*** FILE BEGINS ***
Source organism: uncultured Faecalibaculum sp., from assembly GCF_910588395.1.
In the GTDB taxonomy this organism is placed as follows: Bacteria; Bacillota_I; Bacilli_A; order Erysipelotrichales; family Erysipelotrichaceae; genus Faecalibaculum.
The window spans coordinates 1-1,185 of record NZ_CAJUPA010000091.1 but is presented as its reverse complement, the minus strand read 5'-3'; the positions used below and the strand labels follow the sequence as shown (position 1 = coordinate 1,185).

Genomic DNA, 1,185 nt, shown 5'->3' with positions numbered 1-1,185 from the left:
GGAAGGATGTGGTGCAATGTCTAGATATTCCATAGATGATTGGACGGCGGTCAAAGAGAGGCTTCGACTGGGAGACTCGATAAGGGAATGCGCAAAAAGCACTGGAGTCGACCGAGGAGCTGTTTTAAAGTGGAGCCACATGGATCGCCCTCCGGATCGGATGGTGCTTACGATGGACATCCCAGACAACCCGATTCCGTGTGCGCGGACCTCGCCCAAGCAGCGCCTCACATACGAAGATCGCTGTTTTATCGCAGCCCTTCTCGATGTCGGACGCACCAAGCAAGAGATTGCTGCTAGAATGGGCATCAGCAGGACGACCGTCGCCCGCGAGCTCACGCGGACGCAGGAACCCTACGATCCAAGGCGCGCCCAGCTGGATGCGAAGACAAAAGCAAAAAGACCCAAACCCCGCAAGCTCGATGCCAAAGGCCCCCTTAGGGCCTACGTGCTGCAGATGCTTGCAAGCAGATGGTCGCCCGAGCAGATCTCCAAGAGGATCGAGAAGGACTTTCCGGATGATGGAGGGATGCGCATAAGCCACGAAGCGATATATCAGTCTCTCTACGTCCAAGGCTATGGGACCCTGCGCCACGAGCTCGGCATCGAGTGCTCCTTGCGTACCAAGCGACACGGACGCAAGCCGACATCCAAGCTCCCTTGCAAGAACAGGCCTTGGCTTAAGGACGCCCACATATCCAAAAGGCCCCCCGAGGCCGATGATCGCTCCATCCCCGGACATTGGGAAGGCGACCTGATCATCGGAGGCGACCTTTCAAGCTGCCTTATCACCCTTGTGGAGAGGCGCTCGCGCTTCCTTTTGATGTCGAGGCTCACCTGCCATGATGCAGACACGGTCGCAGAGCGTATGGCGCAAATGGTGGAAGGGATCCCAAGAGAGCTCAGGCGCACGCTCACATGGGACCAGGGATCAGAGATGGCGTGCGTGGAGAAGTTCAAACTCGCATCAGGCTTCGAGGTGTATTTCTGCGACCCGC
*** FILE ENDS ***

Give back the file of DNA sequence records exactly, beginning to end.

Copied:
Source organism: uncultured Faecalibaculum sp., from assembly GCF_910588395.1.
In the GTDB taxonomy this organism is placed as follows: Bacteria; Bacillota_I; Bacilli_A; order Erysipelotrichales; family Erysipelotrichaceae; genus Faecalibaculum.
The window spans coordinates 1-1,185 of record NZ_CAJUPA010000091.1 but is presented as its reverse complement, the minus strand read 5'-3'; the positions used below and the strand labels follow the sequence as shown (position 1 = coordinate 1,185).

Genomic DNA, 1,185 nt, shown 5'->3' with positions numbered 1-1,185 from the left:
GGAAGGATGTGGTGCAATGTCTAGATATTCCATAGATGATTGGACGGCGGTCAAAGAGAGGCTTCGACTGGGAGACTCGATAAGGGAATGCGCAAAAAGCACTGGAGTCGACCGAGGAGCTGTTTTAAAGTGGAGCCACATGGATCGCCCTCCGGATCGGATGGTGCTTACGATGGACATCCCAGACAACCCGATTCCGTGTGCGCGGACCTCGCCCAAGCAGCGCCTCACATACGAAGATCGCTGTTTTATCGCAGCCCTTCTCGATGTCGGACGCACCAAGCAAGAGATTGCTGCTAGAATGGGCATCAGCAGGACGACCGTCGCCCGCGAGCTCACGCGGACGCAGGAACCCTACGATCCAAGGCGCGCCCAGCTGGATGCGAAGACAAAAGCAAAAAGACCCAAACCCCGCAAGCTCGATGCCAAAGGCCCCCTTAGGGCCTACGTGCTGCAGATGCTTGCAAGCAGATGGTCGCCCGAGCAGATCTCCAAGAGGATCGAGAAGGACTTTCCGGATGATGGAGGGATGCGCATAAGCCACGAAGCGATATATCAGTCTCTCTACGTCCAAGGCTATGGGACCCTGCGCCACGAGCTCGGCATCGAGTGCTCCTTGCGTACCAAGCGACACGGACGCAAGCCGACATCCAAGCTCCCTTGCAAGAACAGGCCTTGGCTTAAGGACGCCCACATATCCAAAAGGCCCCCCGAGGCCGATGATCGCTCCATCCCCGGACATTGGGAAGGCGACCTGATCATCGGAGGCGACCTTTCAAGCTGCCTTATCACCCTTGTGGAGAGGCGCTCGCGCTTCCTTTTGATGTCGAGGCTCACCTGCCATGATGCAGACACGGTCGCAGAGCGTATGGCGCAAATGGTGGAAGGGATCCCAAGAGAGCTCAGGCGCACGCTCACATGGGACCAGGGATCAGAGATGGCGTGCGTGGAGAAGTTCAAACTCGCATCAGGCTTCGAGGTGTATTTCTGCGACCCGC